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Obama’s Weakness Is the Donald’s Trump Card

Binyamin Rose

With four full months to Election Day, it’s too early to call the race, especially between two highly competitive people who will run cutthroat campaigns

Wednesday, July 13, 2016


Like it or not, Hillary Clinton will still be riding President Obama's coattails in the November election

Ever since the Gallup Poll began tracking presidential approval ratings in 1945, there has been only one US president who has left office with a higher ranking than when he entered, and his name was Clinton. Bill Clinton, to be precise. 

While presidents such as John Kennedy and Ronald Reagan managed to hold their own during their terms of office, without too many ups and downs, most presidents experience wide swings — usually to the downside. 

President Obama peaked way too soon. 

His highest approval rating of over 60% came in his first week of office when he enacted a $787 billion economic stimulus to bail out the economy. It is a figure he never came close to surpassing. Even after knocking off Osama bin Laden in 2011, Obama’s approval rating did not top 50%, which is right where it is today. 

Obama’s standing takes on new relevance as Republicans and Democrats gather at their conventions in Cleveland and Philadelphia over the next two weeks to nominate presidential candidates who share only one thing in common: more voters dislike them than like them. At press time, some 55% of US voters found Hillary Clinton not to their liking while about 60% felt the same way about Donald Trump. 

“With Obama’s approval rating somewhere around breakeven, historically, that points to a close race in November,” says Sean Trende, senior elections analyst for Real Clear Politics. 

While pundits tend to frame elections as choices between two candidates — especially this year, when both are unpopular — Trende says the evidence is overwhelming that presidential elections are also referendums on the sitting president. “Voters look at the party in power and how they’re governing and decide if they want to change that or not,” he says. “In 2008, John McCain was generally well regarded, but Bush’s approval ratings were so abysmal they dragged him down.”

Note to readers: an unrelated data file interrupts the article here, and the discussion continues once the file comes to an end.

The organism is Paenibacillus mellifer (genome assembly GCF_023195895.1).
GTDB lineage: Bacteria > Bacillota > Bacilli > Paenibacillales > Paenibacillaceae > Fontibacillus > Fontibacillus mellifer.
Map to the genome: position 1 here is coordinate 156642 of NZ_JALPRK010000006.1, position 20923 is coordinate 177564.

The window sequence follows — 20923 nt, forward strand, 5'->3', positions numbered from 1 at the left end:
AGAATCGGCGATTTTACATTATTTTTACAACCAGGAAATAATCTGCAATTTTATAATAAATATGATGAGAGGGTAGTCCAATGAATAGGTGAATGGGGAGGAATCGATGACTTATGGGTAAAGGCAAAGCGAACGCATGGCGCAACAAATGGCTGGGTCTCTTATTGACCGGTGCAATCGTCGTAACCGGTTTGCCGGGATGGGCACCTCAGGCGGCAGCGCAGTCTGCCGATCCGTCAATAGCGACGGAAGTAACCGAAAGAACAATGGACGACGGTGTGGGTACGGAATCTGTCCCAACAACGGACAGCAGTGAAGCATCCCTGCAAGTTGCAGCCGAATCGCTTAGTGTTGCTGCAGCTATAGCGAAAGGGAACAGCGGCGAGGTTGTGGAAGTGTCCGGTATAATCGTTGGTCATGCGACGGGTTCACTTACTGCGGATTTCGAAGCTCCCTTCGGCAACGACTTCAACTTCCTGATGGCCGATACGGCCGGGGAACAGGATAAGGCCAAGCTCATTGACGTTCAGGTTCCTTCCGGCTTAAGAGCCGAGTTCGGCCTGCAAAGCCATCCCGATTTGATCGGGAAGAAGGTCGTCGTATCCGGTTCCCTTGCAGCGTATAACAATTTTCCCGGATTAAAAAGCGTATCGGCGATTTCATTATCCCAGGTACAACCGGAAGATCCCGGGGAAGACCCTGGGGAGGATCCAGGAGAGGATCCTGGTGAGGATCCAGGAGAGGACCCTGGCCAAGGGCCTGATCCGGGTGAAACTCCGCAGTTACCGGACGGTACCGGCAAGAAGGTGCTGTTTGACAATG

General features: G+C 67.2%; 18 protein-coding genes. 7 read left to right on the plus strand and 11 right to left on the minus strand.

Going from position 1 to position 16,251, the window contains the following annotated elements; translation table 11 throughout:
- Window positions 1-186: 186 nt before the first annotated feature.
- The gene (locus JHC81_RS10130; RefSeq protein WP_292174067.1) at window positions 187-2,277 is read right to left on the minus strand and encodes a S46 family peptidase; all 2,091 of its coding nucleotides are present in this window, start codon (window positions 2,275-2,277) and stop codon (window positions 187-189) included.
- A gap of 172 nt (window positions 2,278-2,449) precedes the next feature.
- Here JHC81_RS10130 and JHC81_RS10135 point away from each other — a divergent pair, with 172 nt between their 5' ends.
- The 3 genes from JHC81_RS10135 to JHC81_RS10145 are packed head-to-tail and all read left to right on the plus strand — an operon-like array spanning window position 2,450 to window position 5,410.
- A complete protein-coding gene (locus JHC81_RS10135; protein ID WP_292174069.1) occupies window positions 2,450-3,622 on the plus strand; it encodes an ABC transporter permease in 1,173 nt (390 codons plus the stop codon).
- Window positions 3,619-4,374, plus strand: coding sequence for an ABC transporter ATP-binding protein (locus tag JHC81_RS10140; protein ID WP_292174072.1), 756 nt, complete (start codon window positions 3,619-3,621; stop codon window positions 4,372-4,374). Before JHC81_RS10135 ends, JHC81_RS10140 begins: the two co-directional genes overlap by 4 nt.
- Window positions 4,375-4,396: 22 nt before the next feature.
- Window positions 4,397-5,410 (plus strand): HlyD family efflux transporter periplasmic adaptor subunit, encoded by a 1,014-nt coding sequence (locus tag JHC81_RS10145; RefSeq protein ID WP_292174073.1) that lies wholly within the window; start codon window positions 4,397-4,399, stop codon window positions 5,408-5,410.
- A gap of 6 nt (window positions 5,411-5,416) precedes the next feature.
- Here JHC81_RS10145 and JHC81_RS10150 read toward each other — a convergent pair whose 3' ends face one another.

The combination of Obama’s mediocre approval ratings and the perception that a Hillary Clinton administration would be equivalent to an Obama third term works in Trump’s favor. 

“The fact that Trump is less popular matters less, and that’s why the polls show a relatively close race,” Trende says. “But if Obama was to move to 55% from 50%, it would make it difficult for any Republican in the fall, not just Trump.” 

William Mayer, an associate professor of political science at Northeastern University, would agree with Trende, and suggests that any polls of Obama approval ratings will be much more telling the closer we get to November. “Presidential approval ratings, when taken shortly before a presidential election [in October, for example] can serve as a very good indicator of how the election will turn out,” Mayer noted. “Early approval ratings [in June or July] still tell us little or nothing about the outcome of the next election.”

Photo: AFP/Imagebank

Both Trump and Clinton will have many chances to either boost or damage their ratings between now and the end of the month. Voters will sharpen their judgments based on who the candidates choose as running mates, how smoothly the party conventions unfold, and the nominees’ acceptance speeches on closing night. 

A Pew Research survey released in the first week of July shows both Trump and Clinton have a mountain to climb. Overall satisfaction with the choice of candidates is at its lowest point in two decades. Currently, fewer than half of registered voters in both parties — 43% of Democrats and 40% of Republicans — say they are satisfied with their choices for president. 

A survey by Rasmussen Reports — one of the only major pollsters that show Trump with a lead — suggests that 6% of the voters will stay home in November and that 15% would still prefer a different choice. But despite the last ditch efforts of the anti-Trump forces, and the stubbornness of Bernie Sanders, it doesn’t look as if they’re going to get their wish. 

Pundits who are already forecasting November’s outcome based on today’s polls and approval ratings resemble the handicapper who bets a horse and starts heading to the cashier’s window when his steed is ahead at the top of the stretch. 

With four full months to Election Day, it’s too early to call the race, especially between two highly competitive people who will run cutthroat campaigns, not only because they want to win, but because they dislike each other more than most Americans dislike them.

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